Rafiki is a warming romance and challenges Kenya’s limited LGBT+ tolerance


By Milly Randall, First Year, English

In this sparkling love story, director and co-writer Wanuri Kahiu seduces us into the vibrant world of suburban Kenya, where the initial connection of two adolescents Ziki (Mugatsia) and Kena (Munyiva) blossoms into love and friendship.

Throughout Rafiki, both lead actors, Samantha Mugatsia and Sheila Munyiva, are electric and captivating in their portrayal of the first flutters of romance. Beginning with tentative looks and even the predictable mood of conflict between the two, Mugatsia and Munyiva’s performances are vulnerable, but most overwhelmingly: persuasive. With the opening credits featuring buildings of pastel pink and blue, and colourful and ugly fruits chopped on the sides of the street, we are quickly submerged into Kahiu’s world.

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This electricity is of course heightened by the trope of ‘forbidden love’. Not only is homophobia still at a height in Kenya, with homosexuality still a criminal offence, but there is the added aspect of class difference. Ziki’s father, Okemi, is running against Kena’s in the upcoming local elections, and this political feud only adds more colour to this multifaceted narrative, which addresses many issues on many levels.

The complexity of Rafiki’s plot undoubtedly enriches the composite characters: the audacious but obedient Ziki, who seeks more overt terms of expressing her love, and the calm, confident, but understandably cautious Kena. These characters are utterly convincing, and fully portray the heat of first love with all of its gaping silences and stilted conversations.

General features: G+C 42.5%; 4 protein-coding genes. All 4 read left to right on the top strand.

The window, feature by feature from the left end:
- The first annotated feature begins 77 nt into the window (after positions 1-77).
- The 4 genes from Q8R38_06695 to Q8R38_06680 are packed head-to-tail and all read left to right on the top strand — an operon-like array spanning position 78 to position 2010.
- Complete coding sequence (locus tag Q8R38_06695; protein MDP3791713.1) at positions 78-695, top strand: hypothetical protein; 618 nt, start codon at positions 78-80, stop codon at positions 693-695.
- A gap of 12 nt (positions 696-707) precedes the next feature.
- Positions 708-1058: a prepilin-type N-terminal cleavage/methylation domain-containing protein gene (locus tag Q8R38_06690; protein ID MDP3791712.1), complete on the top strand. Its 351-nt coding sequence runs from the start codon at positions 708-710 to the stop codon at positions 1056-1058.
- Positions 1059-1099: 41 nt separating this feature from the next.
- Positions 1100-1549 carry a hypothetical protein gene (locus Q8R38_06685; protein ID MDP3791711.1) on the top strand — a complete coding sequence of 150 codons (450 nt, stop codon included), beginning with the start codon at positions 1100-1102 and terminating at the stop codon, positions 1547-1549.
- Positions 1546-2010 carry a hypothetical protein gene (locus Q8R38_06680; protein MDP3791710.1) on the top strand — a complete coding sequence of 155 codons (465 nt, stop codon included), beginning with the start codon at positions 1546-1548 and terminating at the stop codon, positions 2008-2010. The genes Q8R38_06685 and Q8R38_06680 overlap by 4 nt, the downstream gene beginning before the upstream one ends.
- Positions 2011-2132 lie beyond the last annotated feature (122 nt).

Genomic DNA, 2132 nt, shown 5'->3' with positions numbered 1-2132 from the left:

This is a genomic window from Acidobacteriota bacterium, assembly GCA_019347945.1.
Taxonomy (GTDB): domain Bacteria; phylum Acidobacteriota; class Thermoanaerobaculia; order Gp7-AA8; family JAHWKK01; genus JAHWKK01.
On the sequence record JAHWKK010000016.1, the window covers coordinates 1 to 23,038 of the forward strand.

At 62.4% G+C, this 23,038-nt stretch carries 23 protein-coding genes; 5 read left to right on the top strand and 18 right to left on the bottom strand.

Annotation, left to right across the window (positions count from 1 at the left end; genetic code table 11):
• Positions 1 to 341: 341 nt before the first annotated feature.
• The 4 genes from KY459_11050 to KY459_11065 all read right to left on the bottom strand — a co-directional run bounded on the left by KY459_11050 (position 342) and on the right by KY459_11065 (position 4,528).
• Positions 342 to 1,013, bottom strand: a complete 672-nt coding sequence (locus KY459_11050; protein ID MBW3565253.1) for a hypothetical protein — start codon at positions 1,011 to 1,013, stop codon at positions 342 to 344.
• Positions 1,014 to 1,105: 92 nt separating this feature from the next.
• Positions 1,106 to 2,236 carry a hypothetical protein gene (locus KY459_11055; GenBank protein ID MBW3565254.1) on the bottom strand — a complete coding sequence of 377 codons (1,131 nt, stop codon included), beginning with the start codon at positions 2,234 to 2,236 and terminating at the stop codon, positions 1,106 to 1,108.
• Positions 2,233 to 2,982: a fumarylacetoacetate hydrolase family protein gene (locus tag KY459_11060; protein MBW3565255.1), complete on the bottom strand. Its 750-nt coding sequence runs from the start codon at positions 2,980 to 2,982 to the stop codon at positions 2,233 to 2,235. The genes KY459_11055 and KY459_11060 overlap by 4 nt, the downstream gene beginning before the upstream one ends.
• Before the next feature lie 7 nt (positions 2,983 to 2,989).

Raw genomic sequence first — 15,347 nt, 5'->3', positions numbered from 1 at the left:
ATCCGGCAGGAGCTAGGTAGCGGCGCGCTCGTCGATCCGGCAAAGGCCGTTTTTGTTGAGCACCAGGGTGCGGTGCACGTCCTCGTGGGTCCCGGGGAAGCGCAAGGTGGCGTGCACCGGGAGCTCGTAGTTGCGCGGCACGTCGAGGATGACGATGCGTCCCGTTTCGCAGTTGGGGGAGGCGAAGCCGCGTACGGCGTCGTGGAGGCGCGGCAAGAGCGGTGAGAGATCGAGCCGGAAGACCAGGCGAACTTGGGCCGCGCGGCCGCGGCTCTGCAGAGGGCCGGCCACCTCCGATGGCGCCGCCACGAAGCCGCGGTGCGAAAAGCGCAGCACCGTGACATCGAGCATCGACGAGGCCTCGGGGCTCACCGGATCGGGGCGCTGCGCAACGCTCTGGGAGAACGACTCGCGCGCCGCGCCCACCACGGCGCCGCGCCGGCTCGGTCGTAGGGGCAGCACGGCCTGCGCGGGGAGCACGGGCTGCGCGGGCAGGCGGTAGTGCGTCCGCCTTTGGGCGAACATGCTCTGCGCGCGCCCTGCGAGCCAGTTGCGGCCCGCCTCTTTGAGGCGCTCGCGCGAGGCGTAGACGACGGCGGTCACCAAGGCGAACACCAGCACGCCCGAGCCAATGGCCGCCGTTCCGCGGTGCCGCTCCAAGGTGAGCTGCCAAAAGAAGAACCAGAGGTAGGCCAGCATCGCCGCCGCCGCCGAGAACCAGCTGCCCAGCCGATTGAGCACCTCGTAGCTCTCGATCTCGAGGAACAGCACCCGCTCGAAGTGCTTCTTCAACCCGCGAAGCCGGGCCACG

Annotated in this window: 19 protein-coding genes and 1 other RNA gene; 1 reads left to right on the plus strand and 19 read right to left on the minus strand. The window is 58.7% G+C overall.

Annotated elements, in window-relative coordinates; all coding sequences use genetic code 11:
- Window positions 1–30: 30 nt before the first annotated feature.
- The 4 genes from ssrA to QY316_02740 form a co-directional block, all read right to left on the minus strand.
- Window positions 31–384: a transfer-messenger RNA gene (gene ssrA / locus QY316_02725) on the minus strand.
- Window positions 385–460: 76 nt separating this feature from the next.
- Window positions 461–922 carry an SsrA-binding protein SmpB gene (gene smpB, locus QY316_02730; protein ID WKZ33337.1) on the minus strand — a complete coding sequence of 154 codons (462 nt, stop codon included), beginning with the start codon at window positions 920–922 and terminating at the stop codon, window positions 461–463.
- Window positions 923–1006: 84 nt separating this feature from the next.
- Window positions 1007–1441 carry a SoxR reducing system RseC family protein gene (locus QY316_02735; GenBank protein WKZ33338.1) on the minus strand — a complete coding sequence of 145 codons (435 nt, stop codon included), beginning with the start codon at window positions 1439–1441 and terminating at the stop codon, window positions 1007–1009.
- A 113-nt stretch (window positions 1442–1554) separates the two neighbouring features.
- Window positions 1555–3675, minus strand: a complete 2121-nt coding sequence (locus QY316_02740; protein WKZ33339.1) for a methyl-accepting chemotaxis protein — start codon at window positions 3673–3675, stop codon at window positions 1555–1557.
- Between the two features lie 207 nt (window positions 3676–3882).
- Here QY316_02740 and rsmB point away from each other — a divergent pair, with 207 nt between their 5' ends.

Photo courtesy of Watershed

Cinematographer, Christopher Wessels, intensifies these moments of vulnerability, with extended close ups of both Ziki and Kena. Dripping in light leaks and twitches of afternoon sun, Wessels manages to evoke a sense of nostalgia through, quite literally, rose tinted glasses. The images naturally cause the audience to reinstate their own youthful experiences, creating a sense of empathy and personal connection to these characters. This is made more emotive by the beautiful soundtrack to the film, with major key dance numbers, and notably the slow whispery melody of ‘Ignited’ by Mumbi Kasumba.

Overall, this film is hopeful. No one is ultimately punished, no one dies horrifically, like so often happens historically in queer romances. As was discussed in the panel at Watershed after the opening night screening, there is tolerance to LGBT+ relationships in Kenyan society, but Rafiki challenges the limitations to this tolerance. The reason this film was banned in Kenya was not purely due to the story, but for the lack of remorse that Kena showed for her ‘actions’.

There has been criticism that the narrative here follows too many cliches of a love story, but I think it’s the adhesion to these classic romantic tropes which makes the film so powerful. It lends a purity to the friendship (rafiki meaning ‘friend’ in Swahili), which combats the tragic moments of the young girls being exorcised of their apparent demons publicly in church, or brutally attacked, verbally and physically.

Kahiu has created a heart-warming love story in Rafiki, and if Kenya moves towards decriminalising sexuality and public consciousness shifts, I’m sure the film will be embraced as a classic.

Rafiki is showing at Watershed until 25 April.

Featured Image courtesy of Watershed

Will Rafiki help a social movement in Kenya for more tolerant legislation?

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